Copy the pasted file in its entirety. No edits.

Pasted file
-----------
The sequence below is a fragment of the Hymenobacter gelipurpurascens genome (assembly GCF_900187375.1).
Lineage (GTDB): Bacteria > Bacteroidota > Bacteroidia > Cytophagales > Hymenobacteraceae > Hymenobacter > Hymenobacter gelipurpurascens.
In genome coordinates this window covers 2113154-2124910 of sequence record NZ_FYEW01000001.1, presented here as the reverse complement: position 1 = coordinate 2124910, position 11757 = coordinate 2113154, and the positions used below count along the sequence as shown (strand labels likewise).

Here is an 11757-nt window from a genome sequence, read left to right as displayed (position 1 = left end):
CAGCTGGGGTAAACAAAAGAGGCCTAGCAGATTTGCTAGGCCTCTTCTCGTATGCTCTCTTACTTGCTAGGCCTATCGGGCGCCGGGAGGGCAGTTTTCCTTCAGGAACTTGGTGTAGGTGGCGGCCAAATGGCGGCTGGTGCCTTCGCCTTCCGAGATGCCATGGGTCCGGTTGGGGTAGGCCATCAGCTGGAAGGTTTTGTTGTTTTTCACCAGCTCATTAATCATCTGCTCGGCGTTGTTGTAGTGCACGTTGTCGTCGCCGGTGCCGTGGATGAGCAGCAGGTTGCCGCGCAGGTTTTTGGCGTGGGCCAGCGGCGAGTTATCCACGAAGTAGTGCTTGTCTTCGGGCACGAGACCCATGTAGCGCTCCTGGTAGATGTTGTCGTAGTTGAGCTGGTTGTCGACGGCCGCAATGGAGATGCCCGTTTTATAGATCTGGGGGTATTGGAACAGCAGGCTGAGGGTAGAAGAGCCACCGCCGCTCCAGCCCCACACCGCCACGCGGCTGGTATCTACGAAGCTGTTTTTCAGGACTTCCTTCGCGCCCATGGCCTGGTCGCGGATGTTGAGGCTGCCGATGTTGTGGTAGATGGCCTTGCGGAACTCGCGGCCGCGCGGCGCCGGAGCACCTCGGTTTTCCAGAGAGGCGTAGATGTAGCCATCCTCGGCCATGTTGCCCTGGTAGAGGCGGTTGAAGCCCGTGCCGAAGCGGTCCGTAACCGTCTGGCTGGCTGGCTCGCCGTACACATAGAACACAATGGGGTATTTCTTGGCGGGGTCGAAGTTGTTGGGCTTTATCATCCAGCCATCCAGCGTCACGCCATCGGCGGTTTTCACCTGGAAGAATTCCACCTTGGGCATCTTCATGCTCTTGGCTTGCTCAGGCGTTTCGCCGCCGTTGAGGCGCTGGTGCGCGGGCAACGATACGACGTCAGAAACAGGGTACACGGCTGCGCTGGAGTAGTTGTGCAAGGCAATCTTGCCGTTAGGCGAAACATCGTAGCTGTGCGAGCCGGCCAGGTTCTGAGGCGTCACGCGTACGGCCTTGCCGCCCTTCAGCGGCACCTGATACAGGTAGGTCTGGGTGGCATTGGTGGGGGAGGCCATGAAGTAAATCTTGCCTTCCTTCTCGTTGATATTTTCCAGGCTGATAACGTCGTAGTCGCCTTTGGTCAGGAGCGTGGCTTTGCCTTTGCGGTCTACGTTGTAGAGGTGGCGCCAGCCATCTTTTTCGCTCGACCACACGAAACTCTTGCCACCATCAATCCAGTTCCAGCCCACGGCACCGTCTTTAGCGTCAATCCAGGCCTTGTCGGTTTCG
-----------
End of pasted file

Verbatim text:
The sequence below is a fragment of the Hymenobacter gelipurpurascens genome (assembly GCF_900187375.1).
Lineage (GTDB): Bacteria > Bacteroidota > Bacteroidia > Cytophagales > Hymenobacteraceae > Hymenobacter > Hymenobacter gelipurpurascens.
In genome coordinates this window covers 2113154-2124910 of sequence record NZ_FYEW01000001.1, presented here as the reverse complement: position 1 = coordinate 2124910, position 11757 = coordinate 2113154, and the positions used below count along the sequence as shown (strand labels likewise).

Here is an 11757-nt window from a genome sequence, read left to right as displayed (position 1 = left end):
CAGCTGGGGTAAACAAAAGAGGCCTAGCAGATTTGCTAGGCCTCTTCTCGTATGCTCTCTTACTTGCTAGGCCTATCGGGCGCCGGGAGGGCAGTTTTCCTTCAGGAACTTGGTGTAGGTGGCGGCCAAATGGCGGCTGGTGCCTTCGCCTTCCGAGATGCCATGGGTCCGGTTGGGGTAGGCCATCAGCTGGAAGGTTTTGTTGTTTTTCACCAGCTCATTAATCATCTGCTCGGCGTTGTTGTAGTGCACGTTGTCGTCGCCGGTGCCGTGGATGAGCAGCAGGTTGCCGCGCAGGTTTTTGGCGTGGGCCAGCGGCGAGTTATCCACGAAGTAGTGCTTGTCTTCGGGCACGAGACCCATGTAGCGCTCCTGGTAGATGTTGTCGTAGTTGAGCTGGTTGTCGACGGCCGCAATGGAGATGCCCGTTTTATAGATCTGGGGGTATTGGAACAGCAGGCTGAGGGTAGAAGAGCCACCGCCGCTCCAGCCCCACACCGCCACGCGGCTGGTATCTACGAAGCTGTTTTTCAGGACTTCCTTCGCGCCCATGGCCTGGTCGCGGATGTTGAGGCTGCCGATGTTGTGGTAGATGGCCTTGCGGAACTCGCGGCCGCGCGGCGCCGGAGCACCTCGGTTTTCCAGAGAGGCGTAGATGTAGCCATCCTCGGCCATGTTGCCCTGGTAGAGGCGGTTGAAGCCCGTGCCGAAGCGGTCCGTAACCGTCTGGCTGGCTGGCTCGCCGTACACATAGAACACAATGGGGTATTTCTTGGCGGGGTCGAAGTTGTTGGGCTTTATCATCCAGCCATCCAGCGTCACGCCATCGGCGGTTTTCACCTGGAAGAATTCCACCTTGGGCATCTTCATGCTCTTGGCTTGCTCAGGCGTTTCGCCGCCGTTGAGGCGCTGGTGCGCGGGCAACGATACGACGTCAGAAACAGGGTACACGGCTGCGCTGGAGTAGTTGTGCAAGGCAATCTTGCCGTTAGGCGAAACATCGTAGCTGTGCGAGCCGGCCAGGTTCTGAGGCGTCACGCGTACGGCCTTGCCGCCCTTCAGCGGCACCTGATACAGGTAGGTCTGGGTGGCATTGGTGGGGGAGGCCATGAAGTAAATCTTGCCTTCCTTCTCGTTGATATTTTCCAGGCTGATAACGTCGTAGTCGCCTTTGGTCAGGAGCGTGGCTTTGCCTTTGCGGTCTACGTTGTAGAGGTGGCGCCAGCCATCTTTTTCGCTCGACCACACGAAACTCTTGCCACCATCAATCCAGTTCCAGCCCACGGCACCGTCTTTAGCGTCAATCCAGGCCTTGTCGGTTTCG